I do feel like there was room for these two stories to breathe more and get down to the bone. It’s a bit grisly here, you can feel it roll around as you’re chewing over the idea. To be clearer, and I can’t second guess creators, but to me these seem like strong ideas that either space or time didn’t allow for a full resolution to. I didn’t come away with a sure image of what the creator was trying to say about these things, or whether they were meant more as hooks to hang a good story on. That may be on me, and that may indeed have been the intent here all along, but to me it felt like there was room to go deeper and more personal in these stories, to commit to an opinion. They had interesting things to bring up and interesting ways of personifying the abstract, I just wanted to know more about what they personally felt about these subjects, because I think there’s an interesting set of voices here.
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At the start, this may seem like I’m going in hard on this comic and also going in hard for choosing to be something I don’t like.
So, I want to say this clearly up front.
I like this comic, it’s a work forming for sure. So if you want the slick, mature work of creators fully situated in their styles, or a very settled format of superhero comic similar to corporate comics, this is not what you’re looking for. I think it’s not yet formed, and I think it’s still firmly rooted in its genre work, but it does nothing badly. For most people who read the kind of thing I’ve reviewed before it’s likely not the kind of work that will interest them, and I’ll argue why I can fit this in my mind in the same space as those works at the end and why I think it has a virtue worth investing in. It’s entirely possible these are patronising things to say and I’m going to hold my hand up to that if I’m called out on it.
I also add the extra caveat that all comments about style and genre are not to be considered as a definition of the creators’ interests, influences or personal systems of categorising. They are comments upon my thoughts, values, and ways of thinking. They deal with what I’ve put together and brought to this work. Talk to the creators for their opinion.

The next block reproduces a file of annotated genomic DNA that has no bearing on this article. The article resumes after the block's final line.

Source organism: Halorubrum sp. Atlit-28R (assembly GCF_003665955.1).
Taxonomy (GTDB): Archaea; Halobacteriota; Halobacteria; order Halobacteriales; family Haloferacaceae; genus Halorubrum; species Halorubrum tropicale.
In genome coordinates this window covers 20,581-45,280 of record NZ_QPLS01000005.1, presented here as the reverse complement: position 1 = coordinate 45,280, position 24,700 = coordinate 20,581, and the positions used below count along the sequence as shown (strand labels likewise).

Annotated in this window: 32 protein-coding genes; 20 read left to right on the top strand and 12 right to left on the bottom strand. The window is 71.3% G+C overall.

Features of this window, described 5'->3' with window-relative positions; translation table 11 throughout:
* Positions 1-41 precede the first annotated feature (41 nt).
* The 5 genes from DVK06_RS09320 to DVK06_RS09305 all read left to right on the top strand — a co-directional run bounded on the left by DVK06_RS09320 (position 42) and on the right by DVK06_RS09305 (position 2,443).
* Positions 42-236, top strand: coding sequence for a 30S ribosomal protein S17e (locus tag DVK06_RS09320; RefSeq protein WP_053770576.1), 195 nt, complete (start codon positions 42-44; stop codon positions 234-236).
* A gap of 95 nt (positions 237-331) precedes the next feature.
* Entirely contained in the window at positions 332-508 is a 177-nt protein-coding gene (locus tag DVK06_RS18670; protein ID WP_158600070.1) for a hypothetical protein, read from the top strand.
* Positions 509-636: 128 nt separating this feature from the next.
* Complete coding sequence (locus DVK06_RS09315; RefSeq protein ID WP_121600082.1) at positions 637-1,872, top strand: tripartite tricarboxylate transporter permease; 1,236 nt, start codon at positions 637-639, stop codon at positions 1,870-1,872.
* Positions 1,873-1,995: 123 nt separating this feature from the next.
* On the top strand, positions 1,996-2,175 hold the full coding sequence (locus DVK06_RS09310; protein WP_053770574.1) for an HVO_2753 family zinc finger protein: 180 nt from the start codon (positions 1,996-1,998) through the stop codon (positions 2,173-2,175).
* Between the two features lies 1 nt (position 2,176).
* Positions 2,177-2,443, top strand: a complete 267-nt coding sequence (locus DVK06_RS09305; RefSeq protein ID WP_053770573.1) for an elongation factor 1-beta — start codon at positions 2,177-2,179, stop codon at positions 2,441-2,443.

It all gets quite deep and specific as I parse those things out for you.
On that sinister note, let’s go!
This is an interesting comic
Maybe you’re old enough, maybe this will mean nothing to you, but this really reminds me of the comics put out by Adventure Comics in the black and white glut. Now, I really like them, in fact, I’d say that I actually own comics just like this one.
They’re the sort of comics that mix ideas the creators have seen in fiction and thought, ‘Oh my god, I want to do a story with that in it because it’s so COOOOOOOL!’ Then there are moments where there is something so personal and out of context with the stuff in it that it throws you sideways. I like them for the very reason that they’re often just this weird stew of genre cliché and they’re often characterised by being about plot point and cool scenes and some stuff to string them together. I just like sitting down and parsing all of those influences out and enjoying how clearly these are people fulfilling their kid comic dreams.
This work is near to that experience, but there’s something more than that about it. It’s one of those ones where you can see it has potential for the creators to get better an not just sit making their own weird stew of fan-fiction.
Which is to say that this is a work that leans heavily on its inspirations, has not shaken off that inspiration enough to call itself its own thing yet, but it has these moments and ideas that could really be exploited if they dig into it. It’s a work you can see where the creators are figuring out their choices and solutions a hitting some and missing others.
Which is an appallingly long way of saying that this is the work of a team finding its feet between doing the stuff they’ve loved reading and wanted to make since they began wanting to make stuff and finding their own style and purpose and their own way to say it. They have made some quick steps between issues though.
I found the second issue, for example, much more interesting than the first both story and art wise.
Let’s go back in time
Now, we have to establish a bit here. This is a ‘modern’ superhero comic and I am genuinely not a fan of modern superhero comics, they take too long to get to anything and they don’t know that they’re too serious or how to package an idea. They equate heroic poses with emotional gravitas and, as with all modern media, angry emoting is seen as ‘character’ and ‘depicting male emotions’. I’m not a fan of either thing, it’s hysteria not emotion, its going ‘BOO’ when you could sneak up and tap someone quietly on their shoulder. It’s a smiling emoji rather than laughing with your friends.